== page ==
U.S. Trade Deficit Up 8.5% in April
The U.S. Census Bureau and the Bureau of Economic Analysis reported this morning that the U.S. trade deficit for April totaled $40.3 billion, up from $37.1 billion in March. U.S. exports rose from $185.2 billion in March to $187.4 billion in April, a difference of $2.2 billion. U.S. imports also rose, from $222.3 billion to $227.7 billion, a rise of $5.4 billion.
The small increase was slightly better than the consensus estimate for growth in the deficit to $41.2 billion.
Imports rose 2.4% month-over-month, while exports rose just 1.2%. Trade with China caused most of the U.S. deficit. The trade gap with the Middle Kingdom totaled $24.1 billion, well up from a trade deficit of $17.9 billion in March. The March trade gap with China was the lowest in three years.
The U.S. trade deficit with South Korea, the European Union, Japan and OPEC nations also rose, even though the deficit related to petroleum imports fell for a third straight month. Crude oil production in the United States and lower prices for Brent crude were the main contributing factors to the lower cost of petroleum imports.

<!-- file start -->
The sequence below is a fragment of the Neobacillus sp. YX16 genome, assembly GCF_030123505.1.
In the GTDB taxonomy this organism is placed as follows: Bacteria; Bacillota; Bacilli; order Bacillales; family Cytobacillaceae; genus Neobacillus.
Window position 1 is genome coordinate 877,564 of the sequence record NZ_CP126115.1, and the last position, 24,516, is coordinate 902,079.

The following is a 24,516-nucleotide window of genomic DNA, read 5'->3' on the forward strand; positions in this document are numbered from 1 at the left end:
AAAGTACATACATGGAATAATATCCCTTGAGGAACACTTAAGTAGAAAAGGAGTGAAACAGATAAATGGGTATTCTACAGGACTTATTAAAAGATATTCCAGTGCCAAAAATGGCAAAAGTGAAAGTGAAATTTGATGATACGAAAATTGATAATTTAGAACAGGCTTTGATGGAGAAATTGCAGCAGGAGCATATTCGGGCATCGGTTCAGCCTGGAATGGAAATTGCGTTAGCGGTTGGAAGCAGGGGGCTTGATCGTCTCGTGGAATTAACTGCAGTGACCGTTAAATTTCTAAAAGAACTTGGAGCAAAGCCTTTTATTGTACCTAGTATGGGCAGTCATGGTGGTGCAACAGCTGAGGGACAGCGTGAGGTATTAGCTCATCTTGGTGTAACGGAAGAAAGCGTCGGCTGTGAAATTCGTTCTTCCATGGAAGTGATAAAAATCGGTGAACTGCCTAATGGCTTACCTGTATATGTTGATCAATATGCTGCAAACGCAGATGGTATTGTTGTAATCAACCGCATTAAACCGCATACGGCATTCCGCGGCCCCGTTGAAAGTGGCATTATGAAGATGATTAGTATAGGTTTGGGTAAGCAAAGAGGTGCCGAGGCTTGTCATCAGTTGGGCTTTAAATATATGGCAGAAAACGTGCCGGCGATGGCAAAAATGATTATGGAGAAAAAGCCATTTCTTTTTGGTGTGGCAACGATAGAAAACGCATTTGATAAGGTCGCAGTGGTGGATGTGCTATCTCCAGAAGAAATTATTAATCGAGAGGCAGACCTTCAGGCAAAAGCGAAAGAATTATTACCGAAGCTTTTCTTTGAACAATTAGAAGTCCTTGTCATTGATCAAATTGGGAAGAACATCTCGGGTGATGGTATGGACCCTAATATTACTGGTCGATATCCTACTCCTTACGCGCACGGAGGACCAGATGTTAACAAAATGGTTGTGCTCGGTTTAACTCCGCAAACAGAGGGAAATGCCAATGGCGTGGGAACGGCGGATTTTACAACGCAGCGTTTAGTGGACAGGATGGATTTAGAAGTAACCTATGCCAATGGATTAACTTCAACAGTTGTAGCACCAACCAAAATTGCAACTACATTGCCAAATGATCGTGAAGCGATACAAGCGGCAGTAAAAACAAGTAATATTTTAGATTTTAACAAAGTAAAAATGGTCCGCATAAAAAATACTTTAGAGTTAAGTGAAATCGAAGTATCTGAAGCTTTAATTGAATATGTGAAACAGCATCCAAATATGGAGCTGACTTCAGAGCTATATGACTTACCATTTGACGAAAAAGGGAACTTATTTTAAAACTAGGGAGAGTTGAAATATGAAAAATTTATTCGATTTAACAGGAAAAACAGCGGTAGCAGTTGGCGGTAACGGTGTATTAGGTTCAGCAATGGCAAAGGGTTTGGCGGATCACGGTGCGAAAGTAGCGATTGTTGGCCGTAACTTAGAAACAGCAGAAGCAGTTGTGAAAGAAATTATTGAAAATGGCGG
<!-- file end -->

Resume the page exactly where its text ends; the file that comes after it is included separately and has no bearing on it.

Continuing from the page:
While the trade deficit is higher, the inference to draw is that the U.S. economy is performing better than many other national economies, and thus demand is rising. That is directly counter to the situation in Europe.
Filed under: 24/7 Wall St. Wire, China, Economy, Research Tagged: featured